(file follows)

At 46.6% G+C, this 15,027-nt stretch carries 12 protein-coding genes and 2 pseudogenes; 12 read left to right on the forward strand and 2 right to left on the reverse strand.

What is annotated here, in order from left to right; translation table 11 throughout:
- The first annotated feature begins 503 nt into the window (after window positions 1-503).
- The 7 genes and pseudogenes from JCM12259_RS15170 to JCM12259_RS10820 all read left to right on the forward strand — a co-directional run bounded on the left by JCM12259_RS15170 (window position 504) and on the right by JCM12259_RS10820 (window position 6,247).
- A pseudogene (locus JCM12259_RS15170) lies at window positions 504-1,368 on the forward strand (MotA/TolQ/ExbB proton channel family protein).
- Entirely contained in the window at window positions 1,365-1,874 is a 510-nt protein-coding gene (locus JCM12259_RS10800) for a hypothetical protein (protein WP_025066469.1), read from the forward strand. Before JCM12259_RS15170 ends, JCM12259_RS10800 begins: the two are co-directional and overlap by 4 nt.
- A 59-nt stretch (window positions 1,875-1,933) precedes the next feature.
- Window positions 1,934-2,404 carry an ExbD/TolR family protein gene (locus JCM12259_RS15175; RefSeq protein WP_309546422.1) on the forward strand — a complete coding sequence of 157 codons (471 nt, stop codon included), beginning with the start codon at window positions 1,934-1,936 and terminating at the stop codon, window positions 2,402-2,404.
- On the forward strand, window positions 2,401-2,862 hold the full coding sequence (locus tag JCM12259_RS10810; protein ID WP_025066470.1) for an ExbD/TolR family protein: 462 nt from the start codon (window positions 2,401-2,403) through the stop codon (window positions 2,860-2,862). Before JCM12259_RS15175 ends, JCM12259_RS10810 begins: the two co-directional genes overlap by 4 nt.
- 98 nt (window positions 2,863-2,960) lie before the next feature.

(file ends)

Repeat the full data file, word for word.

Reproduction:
At 46.6% G+C, this 15,027-nt stretch carries 12 protein-coding genes and 2 pseudogenes; 12 read left to right on the forward strand and 2 right to left on the reverse strand.

What is annotated here, in order from left to right; translation table 11 throughout:
- The first annotated feature begins 503 nt into the window (after window positions 1-503).
- The 7 genes and pseudogenes from JCM12259_RS15170 to JCM12259_RS10820 all read left to right on the forward strand — a co-directional run bounded on the left by JCM12259_RS15170 (window position 504) and on the right by JCM12259_RS10820 (window position 6,247).
- A pseudogene (locus JCM12259_RS15170) lies at window positions 504-1,368 on the forward strand (MotA/TolQ/ExbB proton channel family protein).
- Entirely contained in the window at window positions 1,365-1,874 is a 510-nt protein-coding gene (locus JCM12259_RS10800) for a hypothetical protein (protein WP_025066469.1), read from the forward strand. Before JCM12259_RS15170 ends, JCM12259_RS10800 begins: the two are co-directional and overlap by 4 nt.
- A 59-nt stretch (window positions 1,875-1,933) precedes the next feature.
- Window positions 1,934-2,404 carry an ExbD/TolR family protein gene (locus JCM12259_RS15175; RefSeq protein WP_309546422.1) on the forward strand — a complete coding sequence of 157 codons (471 nt, stop codon included), beginning with the start codon at window positions 1,934-1,936 and terminating at the stop codon, window positions 2,402-2,404.
- On the forward strand, window positions 2,401-2,862 hold the full coding sequence (locus tag JCM12259_RS10810; protein ID WP_025066470.1) for an ExbD/TolR family protein: 462 nt from the start codon (window positions 2,401-2,403) through the stop codon (window positions 2,860-2,862). Before JCM12259_RS15175 ends, JCM12259_RS10810 begins: the two co-directional genes overlap by 4 nt.
- 98 nt (window positions 2,863-2,960) lie before the next feature.